Facebook is filled with ads for beauty products, some of them promising free samples of wrinkle cream and other items.
But before you sign up, you may want to know what happened to one woman who ordered a sample, and is now dealing with multiple credit card charges from a mystery company she cannot find.
Free samples, just pay shipping
Peggy Moser spotted a Facebook ad for free beauty cream samples, and thought it might be worth trying. "It said, 'Would you like to receive samples of high end beauty products, example, Estee Lauder, Lancome, etcetera,'" she said.
All she had to do was give a credit card for shipping.
"It told me to send $4.95 postage and handling, with no strings attached," she said. "Nothing to buy."
But two weeks later, she says, instead of name brands, she received a jar of something called "Nouveau Serum" and "Tranquille Eye Cream."
She was confused. "There seems to be no such brand," she said. "I researched it online, there is no company that seems to makes it."
But that was nothing. The worst part was the $89 bill that showed up on her credit card two weeks later.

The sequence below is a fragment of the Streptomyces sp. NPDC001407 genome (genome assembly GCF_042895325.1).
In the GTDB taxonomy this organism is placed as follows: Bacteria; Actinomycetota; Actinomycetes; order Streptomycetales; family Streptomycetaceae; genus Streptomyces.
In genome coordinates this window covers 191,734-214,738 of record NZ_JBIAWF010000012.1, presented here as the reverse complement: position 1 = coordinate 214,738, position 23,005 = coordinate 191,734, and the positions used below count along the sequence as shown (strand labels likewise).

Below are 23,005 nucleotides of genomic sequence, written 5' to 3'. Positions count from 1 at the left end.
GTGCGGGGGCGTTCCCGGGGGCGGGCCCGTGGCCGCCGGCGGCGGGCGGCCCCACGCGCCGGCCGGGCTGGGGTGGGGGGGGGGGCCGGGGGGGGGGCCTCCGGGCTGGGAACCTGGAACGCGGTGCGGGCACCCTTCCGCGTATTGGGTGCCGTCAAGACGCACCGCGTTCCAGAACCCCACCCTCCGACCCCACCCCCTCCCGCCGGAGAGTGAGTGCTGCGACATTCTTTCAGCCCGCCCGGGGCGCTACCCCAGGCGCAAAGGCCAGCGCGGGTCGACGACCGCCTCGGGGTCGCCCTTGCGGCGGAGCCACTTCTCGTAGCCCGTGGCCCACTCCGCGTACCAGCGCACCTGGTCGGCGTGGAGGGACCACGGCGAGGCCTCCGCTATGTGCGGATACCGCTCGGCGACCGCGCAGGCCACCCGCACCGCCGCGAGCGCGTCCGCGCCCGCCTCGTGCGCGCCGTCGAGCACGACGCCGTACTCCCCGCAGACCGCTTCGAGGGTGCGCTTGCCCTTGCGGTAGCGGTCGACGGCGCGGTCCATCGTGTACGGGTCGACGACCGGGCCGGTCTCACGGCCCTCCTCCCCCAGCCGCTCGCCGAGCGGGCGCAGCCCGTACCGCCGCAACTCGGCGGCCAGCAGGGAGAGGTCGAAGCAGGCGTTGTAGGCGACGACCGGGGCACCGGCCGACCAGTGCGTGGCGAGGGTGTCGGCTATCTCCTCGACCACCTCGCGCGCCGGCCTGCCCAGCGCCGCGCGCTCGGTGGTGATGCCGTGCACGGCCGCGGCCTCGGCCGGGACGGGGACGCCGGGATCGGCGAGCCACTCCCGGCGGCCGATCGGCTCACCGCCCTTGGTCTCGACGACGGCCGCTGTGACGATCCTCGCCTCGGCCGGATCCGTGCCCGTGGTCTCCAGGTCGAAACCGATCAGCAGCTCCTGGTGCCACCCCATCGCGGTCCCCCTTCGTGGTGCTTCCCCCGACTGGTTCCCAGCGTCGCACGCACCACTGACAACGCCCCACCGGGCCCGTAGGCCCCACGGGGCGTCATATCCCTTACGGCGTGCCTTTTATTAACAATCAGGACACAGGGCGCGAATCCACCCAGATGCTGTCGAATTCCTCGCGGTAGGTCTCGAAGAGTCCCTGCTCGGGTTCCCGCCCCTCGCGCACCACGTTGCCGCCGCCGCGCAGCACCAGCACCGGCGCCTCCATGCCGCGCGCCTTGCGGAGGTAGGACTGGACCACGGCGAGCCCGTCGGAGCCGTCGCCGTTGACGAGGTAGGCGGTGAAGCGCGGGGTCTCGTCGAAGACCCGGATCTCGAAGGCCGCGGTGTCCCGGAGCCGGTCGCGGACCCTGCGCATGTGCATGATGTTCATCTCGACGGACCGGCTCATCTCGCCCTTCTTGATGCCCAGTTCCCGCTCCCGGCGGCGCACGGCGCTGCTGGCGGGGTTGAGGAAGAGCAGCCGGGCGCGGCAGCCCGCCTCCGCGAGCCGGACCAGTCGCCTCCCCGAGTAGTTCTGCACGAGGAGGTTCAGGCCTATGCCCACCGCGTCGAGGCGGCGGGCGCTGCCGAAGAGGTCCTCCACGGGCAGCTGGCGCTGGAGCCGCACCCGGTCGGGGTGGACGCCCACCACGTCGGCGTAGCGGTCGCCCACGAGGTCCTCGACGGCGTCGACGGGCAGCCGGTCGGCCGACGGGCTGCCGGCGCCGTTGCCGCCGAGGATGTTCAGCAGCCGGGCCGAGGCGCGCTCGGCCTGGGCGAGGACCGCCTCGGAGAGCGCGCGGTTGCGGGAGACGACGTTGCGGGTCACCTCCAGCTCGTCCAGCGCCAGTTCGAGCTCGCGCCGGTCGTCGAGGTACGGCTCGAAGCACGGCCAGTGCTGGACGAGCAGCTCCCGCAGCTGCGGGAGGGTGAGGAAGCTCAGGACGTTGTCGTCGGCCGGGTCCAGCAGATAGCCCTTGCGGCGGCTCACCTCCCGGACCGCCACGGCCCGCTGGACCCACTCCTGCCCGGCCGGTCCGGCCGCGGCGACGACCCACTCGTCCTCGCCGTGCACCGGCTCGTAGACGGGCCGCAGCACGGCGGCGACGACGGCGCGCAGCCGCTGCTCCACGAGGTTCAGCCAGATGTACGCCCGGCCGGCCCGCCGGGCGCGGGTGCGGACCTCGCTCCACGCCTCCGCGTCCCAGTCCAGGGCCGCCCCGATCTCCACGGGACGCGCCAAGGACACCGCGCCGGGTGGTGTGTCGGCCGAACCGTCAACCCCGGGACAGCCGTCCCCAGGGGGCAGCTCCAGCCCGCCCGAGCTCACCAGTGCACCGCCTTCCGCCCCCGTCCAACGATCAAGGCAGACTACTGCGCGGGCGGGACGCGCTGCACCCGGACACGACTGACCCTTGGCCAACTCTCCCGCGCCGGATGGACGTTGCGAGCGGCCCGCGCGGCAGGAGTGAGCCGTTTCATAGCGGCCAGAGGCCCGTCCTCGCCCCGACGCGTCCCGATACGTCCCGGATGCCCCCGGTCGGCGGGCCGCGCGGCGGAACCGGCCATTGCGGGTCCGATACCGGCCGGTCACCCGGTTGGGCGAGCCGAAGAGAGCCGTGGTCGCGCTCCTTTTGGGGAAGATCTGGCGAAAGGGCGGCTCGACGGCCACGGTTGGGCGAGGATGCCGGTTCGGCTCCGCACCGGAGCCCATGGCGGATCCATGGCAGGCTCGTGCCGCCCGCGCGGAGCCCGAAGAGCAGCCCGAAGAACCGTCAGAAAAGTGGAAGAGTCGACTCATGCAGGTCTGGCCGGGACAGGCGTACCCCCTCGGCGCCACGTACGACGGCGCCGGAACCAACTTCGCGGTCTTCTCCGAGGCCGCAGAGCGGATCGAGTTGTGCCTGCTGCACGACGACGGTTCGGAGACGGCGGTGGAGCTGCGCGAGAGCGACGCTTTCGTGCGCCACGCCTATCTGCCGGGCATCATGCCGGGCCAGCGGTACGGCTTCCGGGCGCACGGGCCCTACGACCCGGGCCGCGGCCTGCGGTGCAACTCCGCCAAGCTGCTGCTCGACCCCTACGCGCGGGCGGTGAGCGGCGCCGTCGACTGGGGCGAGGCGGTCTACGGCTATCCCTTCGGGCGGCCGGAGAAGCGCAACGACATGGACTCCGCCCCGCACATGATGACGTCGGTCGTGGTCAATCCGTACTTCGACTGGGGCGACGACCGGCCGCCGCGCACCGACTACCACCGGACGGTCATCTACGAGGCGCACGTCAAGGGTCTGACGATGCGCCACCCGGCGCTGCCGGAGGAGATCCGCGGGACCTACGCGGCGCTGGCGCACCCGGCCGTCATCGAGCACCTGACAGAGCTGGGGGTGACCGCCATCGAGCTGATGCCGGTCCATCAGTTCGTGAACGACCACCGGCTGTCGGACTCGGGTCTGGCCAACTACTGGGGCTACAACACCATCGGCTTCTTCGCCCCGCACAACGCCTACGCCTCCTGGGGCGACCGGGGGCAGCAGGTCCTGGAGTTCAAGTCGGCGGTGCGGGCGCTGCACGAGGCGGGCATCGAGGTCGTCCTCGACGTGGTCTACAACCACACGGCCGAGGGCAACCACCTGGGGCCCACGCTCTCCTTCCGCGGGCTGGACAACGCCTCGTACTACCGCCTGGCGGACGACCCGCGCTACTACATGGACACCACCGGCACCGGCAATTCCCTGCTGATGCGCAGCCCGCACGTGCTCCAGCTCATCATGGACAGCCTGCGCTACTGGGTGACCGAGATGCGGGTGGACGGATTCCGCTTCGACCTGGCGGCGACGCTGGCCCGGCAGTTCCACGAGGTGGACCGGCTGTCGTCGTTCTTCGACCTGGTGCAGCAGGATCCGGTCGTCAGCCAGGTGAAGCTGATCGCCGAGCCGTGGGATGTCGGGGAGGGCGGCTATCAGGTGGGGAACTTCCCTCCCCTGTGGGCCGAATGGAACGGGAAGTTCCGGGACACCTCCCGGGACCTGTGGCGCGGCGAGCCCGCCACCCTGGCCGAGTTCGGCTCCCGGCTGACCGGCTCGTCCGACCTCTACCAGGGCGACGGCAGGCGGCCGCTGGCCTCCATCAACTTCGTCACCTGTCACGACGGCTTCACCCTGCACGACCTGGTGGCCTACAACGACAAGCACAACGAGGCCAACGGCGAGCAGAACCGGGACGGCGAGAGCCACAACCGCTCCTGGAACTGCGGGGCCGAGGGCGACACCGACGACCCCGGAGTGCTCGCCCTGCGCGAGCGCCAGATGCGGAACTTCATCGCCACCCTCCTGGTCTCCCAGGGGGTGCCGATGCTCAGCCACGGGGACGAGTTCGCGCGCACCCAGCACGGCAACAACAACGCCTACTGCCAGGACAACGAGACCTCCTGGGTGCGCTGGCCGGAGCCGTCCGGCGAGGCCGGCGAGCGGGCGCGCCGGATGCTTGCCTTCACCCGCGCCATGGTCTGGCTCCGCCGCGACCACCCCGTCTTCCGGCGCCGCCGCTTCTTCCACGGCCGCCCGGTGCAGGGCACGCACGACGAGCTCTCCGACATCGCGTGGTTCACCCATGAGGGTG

She never saw the fine print, deep in the product's website, stating that if she didn't return the products in 14 days, she agreed to a recurring monthly fee of $89.
Who are they?
Moser tried to find out what company was behind these companies and creams. But neither the jars nor the shopping box gave any clue, with just a Post Office box in Santa Ana, CA on the label.
So she called. "I asked him where they were located, and the only answer he gave me was 'customer service'. And I said 'customer service where?' He said 'in customer service!'"
Not knowing the specific ingredients, or where it was made, Moser says, "I'm not using it. I don't know what's in there, I have no idea!"
Moser is now disputing the charge through her credit card, asking for them to refund her the $89 charge, and block any additional charges.
We look for company
We tried to call the company, based on several of the phone numbers they list online, to ask who they were, and why there are so many complaints posted online about $89 recurring charges for a "free" sample.
However, a customer service rep wouldn't give us any info about what company she worked for. She asked what company we were calling about, as if she represented many different business.
And she explained all she could do was give us a Post Office Box to write to if we would like more information.
We were also unable to find any Better Business Bureau report on this mysterious company. A "Whois" search of their various domain names came up with several websites registered in 2015, but that "the owner of the website is using a service to hide their identity."
So the mystery cosmetics company remains just that, as complaints pile up online about $89 recurring charges to women all over the US who thought they were ordering a free trail.
There's a good lesson here about all free trial offers, especially if they pop up on Facebook, so you don't waste your money.